Despite big losses, Gingrich keeps on

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Republican presidential candidate Newt Gingrich spoke at a rally in Rosemont, Ill., on Wednesday. He is still in the race despite suffering defeats in the South.  KAMIL KRZACZYNSKI/ASSOCIATED PRESS
KAMIL KRZACZYNSKI/ASSOCIATED PRESS
Republican presidential candidate Newt Gingrich spoke at a rally in Rosemont, Ill., on Wednesday. He is still in the race despite suffering defeats in the South.

BIRMINGHAM, Ala. — The promised third dramatic comeback this was not.

Newt Gingrich’s defeats in his must-win home region of the Deep South on Tuesday ensure that his White House bid is all but over – even if he refuses to acknowledge as much.

The stubborn former House speaker is vowing to stay in the race even though he’s low on cash and facing pressure to step aside after losses in Mississippi and Alabama. In doing so, he could end up damaging his legacy in a party he helped build. Yet that seems to be a risk he’s willing to take, for now at least.

“Why would I walk off from my party and leave them with two people who can’t win?” Gingrich told The Associated Press. He insisted he would stay in the contest even if he lost in the region that’s home to Georgia, which he represented in Congress for two decades.

It’s been a roller coaster of a campaign for Gingrich, who entered the race a year ago only to watch his campaign implode weeks later. He spent last summer laying low, only to surge in the weeks before the Iowa caucuses Jan. 3. He didn’t win them but managed to rise again to win the South Carolina primary on Jan. 21. He endured six weeks of losses before crushing his rivals in his home state of Georgia. He then looked to neighboring Southern states for a third and final rebirth.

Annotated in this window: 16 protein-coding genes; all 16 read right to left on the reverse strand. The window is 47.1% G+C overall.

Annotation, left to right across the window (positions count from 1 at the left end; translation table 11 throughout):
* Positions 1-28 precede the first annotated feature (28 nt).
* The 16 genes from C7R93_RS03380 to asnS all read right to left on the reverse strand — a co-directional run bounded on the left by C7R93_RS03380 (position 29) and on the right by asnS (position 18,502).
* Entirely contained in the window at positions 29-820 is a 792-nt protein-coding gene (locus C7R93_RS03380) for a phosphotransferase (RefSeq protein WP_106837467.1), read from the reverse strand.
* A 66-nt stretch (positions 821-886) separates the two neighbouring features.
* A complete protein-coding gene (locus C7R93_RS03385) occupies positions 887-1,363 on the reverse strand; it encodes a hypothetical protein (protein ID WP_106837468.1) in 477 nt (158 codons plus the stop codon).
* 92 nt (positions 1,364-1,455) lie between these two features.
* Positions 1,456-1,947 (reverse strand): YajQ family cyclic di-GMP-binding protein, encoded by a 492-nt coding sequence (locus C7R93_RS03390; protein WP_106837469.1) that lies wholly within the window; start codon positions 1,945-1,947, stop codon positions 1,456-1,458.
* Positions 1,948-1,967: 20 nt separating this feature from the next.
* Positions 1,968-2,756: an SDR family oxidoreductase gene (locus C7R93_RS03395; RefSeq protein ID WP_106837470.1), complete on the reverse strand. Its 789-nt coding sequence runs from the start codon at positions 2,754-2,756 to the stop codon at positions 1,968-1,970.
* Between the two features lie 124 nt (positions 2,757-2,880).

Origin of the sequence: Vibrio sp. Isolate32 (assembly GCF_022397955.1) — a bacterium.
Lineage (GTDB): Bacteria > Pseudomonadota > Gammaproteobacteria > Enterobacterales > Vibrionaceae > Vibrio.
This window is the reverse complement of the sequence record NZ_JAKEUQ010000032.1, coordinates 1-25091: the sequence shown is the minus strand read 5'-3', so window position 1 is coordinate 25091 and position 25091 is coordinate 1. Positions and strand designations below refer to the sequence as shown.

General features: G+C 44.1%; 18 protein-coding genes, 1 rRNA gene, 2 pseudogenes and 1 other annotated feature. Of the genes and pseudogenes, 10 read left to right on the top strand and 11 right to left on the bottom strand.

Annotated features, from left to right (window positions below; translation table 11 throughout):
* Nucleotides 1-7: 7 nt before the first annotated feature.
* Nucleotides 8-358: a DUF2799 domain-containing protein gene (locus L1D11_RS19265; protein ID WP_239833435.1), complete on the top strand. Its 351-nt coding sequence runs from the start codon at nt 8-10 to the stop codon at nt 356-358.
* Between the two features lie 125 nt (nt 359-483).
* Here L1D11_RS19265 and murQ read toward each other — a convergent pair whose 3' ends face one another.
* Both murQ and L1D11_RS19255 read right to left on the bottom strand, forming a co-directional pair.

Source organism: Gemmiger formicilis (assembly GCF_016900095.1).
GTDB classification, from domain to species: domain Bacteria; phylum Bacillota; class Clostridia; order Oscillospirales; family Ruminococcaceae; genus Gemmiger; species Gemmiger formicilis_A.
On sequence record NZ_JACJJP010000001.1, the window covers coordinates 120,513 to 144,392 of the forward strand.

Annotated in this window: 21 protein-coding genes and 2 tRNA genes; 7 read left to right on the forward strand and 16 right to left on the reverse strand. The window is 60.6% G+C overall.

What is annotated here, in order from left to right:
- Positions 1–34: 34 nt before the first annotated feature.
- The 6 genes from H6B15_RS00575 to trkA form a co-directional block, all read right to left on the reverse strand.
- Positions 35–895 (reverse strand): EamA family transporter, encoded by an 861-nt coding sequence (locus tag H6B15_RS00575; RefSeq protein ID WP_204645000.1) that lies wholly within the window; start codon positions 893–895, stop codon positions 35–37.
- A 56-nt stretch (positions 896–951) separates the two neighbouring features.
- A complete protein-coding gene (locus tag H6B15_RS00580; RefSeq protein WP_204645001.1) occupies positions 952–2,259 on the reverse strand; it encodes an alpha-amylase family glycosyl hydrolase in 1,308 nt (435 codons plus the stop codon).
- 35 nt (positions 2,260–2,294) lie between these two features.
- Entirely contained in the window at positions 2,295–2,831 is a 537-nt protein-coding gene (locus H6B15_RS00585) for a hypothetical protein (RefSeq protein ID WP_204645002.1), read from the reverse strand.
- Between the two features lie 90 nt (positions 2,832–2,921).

But it didn’t happen.

Gingrich finished second in both Mississippi and Alabama behind Rick Santorum, who cemented his place as the preferred conservative alternative to GOP front-runner Mitt Romney. The losses blew a 400-mile wide hole in the former Geor­gia lawmaker’s plan to stitch together victories across the South, the heart of the GOP base.

Publicly undeterred, Gin­grich and his wife, Cal­lista, traveled to Illinois on Wednesday to campaign there ahead of its primary Tuesday, and he’s promising to take his fight to the party’s national convention in Florida in late August.

“He believes he can do this. But he and Callista are probably the only two people who believe it,” said former top Gingrich aide Rich Galen, a GOP strategist.

The two biggest questions hanging over the race are whether Gingrich drops out and whether his largest financial backer – casino titan Sheldon Adelson – will continue to open his wallet for a pro-Gingrich super political action committee that has run millions of dollars in TV ads on his behalf.

Gingrich aides argue that he can still win the nomination before the convention by racking up uncommitted delegates who could decide to back him. They also said the nominating contest has yet to reach its halfway point and that a strong second half could sway uncommitted delegates to his campaign.


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